3. We always speak of the Kern arc as being circular in form but most photos show it as being torc-shaped. The closest I've seen to a full circle is Marko's recent faint Kern from 12th November 2016. I was interested to see the simulations that Reima has provided with this post which also show the Kern to be essentially torc-shaped. What would it take to complete the circle and indeed is it possible to do so? Is it just a matter of increasing crystal thickness?

  4. You have a point, Alec. I believe it is possible to make the circle complete but it would require a contribution from raypath 1-3-6, that is not well supported by triangular-based crystals. Triangles are good at producing the Kern arc from raypath 1-3-5, but that indeed leaves the circle incomplete. Regular (or tabular) hexagons might do the job if thick enough. I don't know how thick it would have to be, though.

  5. Some simulations:
    The Kern shows up rather well in relation to cza in simulations on the left, which are for 5 degree light source elevation. The right panel is for 15 degrees.

    Are the crystals realistic in the simulations? The relative intensity between sub-cza and sub-Kern is quite good proxy of the plate h/d. Simulations of spotlight displays with these halos seem to indicate that h/d 0.5 is about the max for plate orientation.

    I played around this limit in the simulations. In the upper row the crystal h/d is 0.4-0.6. In the lower row the h/d is 0.3-0.5. I used smaller value because the prism face size were allowed to vary in this simulation, and the crystals may not attain plate orientation at values which would still attain plate orientation with regular hexagons.

    The best light source elevation is around 5 degrees. The Kern got fainter at 2 and 10 degrees elevation. I also made simulations with 0.2 dev 0.1 plates and they gave very faint Kern.

    So, judging by the results I got, with regular hexagons, and hexagons which shape is allowed to vary a little around around this regular shape, Kern is possible, but crystals need to be thick and sun low.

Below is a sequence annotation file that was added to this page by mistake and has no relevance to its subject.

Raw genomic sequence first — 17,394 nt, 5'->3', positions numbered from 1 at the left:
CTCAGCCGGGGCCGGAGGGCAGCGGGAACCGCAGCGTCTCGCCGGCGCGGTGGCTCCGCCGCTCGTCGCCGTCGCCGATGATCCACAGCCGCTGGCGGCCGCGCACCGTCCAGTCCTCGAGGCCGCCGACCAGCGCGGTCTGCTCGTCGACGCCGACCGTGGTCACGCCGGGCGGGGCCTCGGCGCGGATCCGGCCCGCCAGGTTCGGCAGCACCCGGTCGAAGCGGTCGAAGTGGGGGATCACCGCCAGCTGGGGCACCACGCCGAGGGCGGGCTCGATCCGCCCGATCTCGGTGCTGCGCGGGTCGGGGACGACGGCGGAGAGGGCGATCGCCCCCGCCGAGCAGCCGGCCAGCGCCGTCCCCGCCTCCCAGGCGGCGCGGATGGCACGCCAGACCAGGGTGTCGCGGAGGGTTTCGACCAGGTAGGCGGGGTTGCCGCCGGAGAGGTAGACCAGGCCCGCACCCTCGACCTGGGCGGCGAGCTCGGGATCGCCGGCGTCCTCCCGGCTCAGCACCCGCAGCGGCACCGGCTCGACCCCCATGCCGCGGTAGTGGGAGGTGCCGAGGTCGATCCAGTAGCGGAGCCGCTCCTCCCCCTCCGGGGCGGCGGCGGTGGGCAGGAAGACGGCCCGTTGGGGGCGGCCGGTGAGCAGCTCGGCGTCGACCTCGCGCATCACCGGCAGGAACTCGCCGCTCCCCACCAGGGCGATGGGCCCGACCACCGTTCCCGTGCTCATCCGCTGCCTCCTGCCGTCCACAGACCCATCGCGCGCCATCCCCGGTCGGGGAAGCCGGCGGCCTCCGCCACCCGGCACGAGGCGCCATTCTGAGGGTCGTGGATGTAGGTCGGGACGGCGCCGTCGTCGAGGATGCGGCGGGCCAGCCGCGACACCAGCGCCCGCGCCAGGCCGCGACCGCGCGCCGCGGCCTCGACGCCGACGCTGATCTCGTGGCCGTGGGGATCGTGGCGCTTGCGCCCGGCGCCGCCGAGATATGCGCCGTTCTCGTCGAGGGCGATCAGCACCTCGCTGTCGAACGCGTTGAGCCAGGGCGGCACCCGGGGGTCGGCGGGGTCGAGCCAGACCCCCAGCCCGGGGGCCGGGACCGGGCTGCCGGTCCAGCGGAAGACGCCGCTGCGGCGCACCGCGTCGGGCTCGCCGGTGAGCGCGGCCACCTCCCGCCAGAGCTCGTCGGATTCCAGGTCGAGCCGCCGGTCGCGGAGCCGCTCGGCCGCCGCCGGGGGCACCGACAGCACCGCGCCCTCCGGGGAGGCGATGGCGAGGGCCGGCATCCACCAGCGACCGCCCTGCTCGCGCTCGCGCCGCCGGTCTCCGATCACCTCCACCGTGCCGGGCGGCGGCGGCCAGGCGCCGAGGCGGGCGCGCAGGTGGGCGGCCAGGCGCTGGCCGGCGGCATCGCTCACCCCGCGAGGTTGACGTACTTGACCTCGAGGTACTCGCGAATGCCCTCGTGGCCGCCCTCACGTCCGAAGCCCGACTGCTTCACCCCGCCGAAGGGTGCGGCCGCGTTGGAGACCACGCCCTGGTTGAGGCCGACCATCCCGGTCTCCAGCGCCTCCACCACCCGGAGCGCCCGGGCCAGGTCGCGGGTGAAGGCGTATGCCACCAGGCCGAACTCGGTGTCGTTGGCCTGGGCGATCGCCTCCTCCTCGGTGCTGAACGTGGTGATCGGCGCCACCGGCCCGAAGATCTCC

6. So you actually did your homework! Great. It looks like something's not quite right in my simulations. I need to look again and check the settings I used.

  7. Yes, I had to take a look at it. I started thinking that had I really gotten wrong the regular hexagon Kern behaviour all these decades. But who knows, maybe it is still me that got it wrong, because being wrong seems to have become my second nature (it is good I am not a cancer doctor or design shopping centers).

  8. No, you were right and I was wrong. What went wrong in my previous simulation is that I did not allow internal reflections from basal faces (number of hits allowed was too small). I produced another set of simulations, allowing for 13 hits, and the result is here:

    This is more consistent with your simulation. Low sun is good for the Kern as far as it is to come from regular hexagons. Also when the intermediately-triangular crystals are used, low sun elevation helps as crystals don't need to be very thick to get the Kern arc.
    For the extreme case of perfectly triangular-based crystals, the low sun is not essential.

  9. I had to take a look at the simulation (what a wonderful tool Jukka had created). There is a pair of basal face reflections added to the raypath with thick crystals at low sun. With optically subpar crystals this might give some disadvantage to Kern.

    Interestingly, the spotlight sub-Kerns that I have simulated show rather little evidence for a crystal habit towards triangular shape. That's why I have been suspicious of highly triangular crystals being able to assume stable plate orientations. But your high clouds Kerns really need quite triangular shapes.

    We should initiate some kind of "Project Kern". Nothing official of course, but to keep reminding people to photograph the Kern area every time good cza's appear. Actually I have been doing that once in a while in Taivaanvahti. Eventually that may start bearing fruit.